Photo by Reigh LeBlanc/Flickr (Creative Commons)
Does being bilingual really make you smarter? Science staff writer Yudhijit Bhattacharjee made a good argument for it in the Sunday New York Times, citing several studies in recent years which suggest that the ability to speak a second language indeed boosts cognitive skills.
Key to the most recent understanding of how this works is a reversal in attitudes toward a second language being an "interference." Once thought to have hindered academic and intellectual development, this factor turns out not to be such a bad thing after all. Bhattacharjee writes:
They were not wrong about the interference: there is ample evidence that in a bilingual’s brain both language systems are active even when he is using only one language, thus creating situations in which one system obstructs the other.
But this interference, researchers are finding out, isn’t so much a handicap as a blessing in disguise. It forces the brain to resolve internal conflict, giving the mind a workout that strengthens its cognitive muscles.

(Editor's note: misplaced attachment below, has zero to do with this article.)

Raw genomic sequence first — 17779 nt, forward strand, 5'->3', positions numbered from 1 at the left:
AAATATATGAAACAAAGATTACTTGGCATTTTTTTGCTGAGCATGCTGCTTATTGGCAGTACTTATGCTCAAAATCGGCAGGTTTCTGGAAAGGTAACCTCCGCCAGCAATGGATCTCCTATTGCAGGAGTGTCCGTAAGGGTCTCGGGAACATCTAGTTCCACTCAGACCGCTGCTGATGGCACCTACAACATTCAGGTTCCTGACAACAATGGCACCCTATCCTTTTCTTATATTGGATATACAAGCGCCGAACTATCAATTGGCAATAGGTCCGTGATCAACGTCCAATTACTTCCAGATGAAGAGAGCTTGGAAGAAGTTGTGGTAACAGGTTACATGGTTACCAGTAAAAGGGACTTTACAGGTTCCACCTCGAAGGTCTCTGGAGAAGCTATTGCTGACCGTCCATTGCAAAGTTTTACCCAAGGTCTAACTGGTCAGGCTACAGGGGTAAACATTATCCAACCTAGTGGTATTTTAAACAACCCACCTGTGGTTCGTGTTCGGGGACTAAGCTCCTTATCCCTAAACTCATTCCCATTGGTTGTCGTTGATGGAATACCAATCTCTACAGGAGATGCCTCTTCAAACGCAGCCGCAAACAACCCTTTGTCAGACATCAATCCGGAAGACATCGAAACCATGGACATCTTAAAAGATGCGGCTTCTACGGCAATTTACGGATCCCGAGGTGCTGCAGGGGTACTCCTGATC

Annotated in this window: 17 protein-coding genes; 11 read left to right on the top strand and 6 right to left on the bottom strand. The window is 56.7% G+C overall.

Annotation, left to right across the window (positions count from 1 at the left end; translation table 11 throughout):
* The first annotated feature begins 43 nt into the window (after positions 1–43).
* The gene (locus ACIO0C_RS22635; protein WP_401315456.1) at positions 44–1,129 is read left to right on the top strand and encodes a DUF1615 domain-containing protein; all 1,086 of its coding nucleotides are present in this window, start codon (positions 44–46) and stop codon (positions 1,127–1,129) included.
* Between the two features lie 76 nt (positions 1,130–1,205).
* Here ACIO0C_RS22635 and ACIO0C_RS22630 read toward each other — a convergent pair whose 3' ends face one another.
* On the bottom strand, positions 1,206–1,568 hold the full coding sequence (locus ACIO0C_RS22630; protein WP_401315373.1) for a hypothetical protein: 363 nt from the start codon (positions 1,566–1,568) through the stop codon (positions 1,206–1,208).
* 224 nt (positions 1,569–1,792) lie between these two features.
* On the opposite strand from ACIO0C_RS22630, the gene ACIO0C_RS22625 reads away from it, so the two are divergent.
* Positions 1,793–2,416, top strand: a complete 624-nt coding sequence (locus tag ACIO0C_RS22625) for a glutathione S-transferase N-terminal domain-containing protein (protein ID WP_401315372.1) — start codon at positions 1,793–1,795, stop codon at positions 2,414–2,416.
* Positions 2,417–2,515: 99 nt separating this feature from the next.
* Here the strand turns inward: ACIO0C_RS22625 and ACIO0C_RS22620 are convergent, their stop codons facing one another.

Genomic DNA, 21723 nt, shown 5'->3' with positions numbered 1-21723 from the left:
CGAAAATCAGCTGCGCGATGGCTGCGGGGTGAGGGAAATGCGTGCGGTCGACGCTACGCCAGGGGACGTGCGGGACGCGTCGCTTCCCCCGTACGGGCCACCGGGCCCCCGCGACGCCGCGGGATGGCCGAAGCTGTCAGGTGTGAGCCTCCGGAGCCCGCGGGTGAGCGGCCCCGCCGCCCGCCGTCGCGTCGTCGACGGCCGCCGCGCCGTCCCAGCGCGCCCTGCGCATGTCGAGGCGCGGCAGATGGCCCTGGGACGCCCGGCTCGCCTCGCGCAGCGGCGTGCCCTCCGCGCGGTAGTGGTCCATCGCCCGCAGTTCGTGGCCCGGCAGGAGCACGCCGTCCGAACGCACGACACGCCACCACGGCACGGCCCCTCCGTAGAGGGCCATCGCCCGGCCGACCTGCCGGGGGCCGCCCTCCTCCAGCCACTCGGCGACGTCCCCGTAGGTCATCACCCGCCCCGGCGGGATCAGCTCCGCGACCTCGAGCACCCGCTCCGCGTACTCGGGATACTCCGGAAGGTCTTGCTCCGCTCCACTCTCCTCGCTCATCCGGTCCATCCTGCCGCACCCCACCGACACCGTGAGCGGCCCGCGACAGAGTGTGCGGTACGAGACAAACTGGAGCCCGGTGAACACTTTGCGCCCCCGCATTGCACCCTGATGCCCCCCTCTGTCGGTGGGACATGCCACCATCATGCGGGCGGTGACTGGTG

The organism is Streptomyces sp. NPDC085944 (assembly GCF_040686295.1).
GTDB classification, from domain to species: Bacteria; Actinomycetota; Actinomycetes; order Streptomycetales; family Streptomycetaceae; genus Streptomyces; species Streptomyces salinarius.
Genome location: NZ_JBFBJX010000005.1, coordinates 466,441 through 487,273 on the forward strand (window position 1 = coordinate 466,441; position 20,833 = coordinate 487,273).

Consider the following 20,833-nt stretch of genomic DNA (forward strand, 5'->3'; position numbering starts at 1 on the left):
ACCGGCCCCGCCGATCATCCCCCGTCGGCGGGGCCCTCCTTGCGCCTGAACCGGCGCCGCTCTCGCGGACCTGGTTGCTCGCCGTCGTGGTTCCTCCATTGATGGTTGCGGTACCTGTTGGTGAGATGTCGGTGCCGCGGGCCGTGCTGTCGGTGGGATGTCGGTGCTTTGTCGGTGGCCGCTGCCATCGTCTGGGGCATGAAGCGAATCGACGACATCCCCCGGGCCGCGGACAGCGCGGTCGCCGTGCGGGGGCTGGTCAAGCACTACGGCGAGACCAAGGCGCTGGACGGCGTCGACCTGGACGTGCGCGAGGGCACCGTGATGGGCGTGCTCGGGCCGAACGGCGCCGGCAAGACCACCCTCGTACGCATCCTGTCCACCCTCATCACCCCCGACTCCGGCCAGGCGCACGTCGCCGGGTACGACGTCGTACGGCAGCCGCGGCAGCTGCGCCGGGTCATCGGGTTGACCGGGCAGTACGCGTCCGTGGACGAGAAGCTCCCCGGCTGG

It's been well documented by now that growing up bilingual can be good for you. But getting there? Survivors of an English-learner upbringing can attest that it's not always an easy road, and that the bumps along it - some amusing, some awkward - continue well into adulthood.
I began learning English in kindergarten, learning it at the same time my immigrant parents did. Because I was so young, I quickly mastered the American accent, as did my immigrant peers. But one of the pitfalls of growing up in a household where everyone is learning English is that along the way, you pick up many of the mispronunciations common to English learners.
These mispronunciations vary depending on who is learning the language. For Spanish and Tagalog speakers, for example, the double "ee" of "sheep" is often pronounced like the "i" in "ship," and so forth. I got over the obvious mistakes fairly quickly.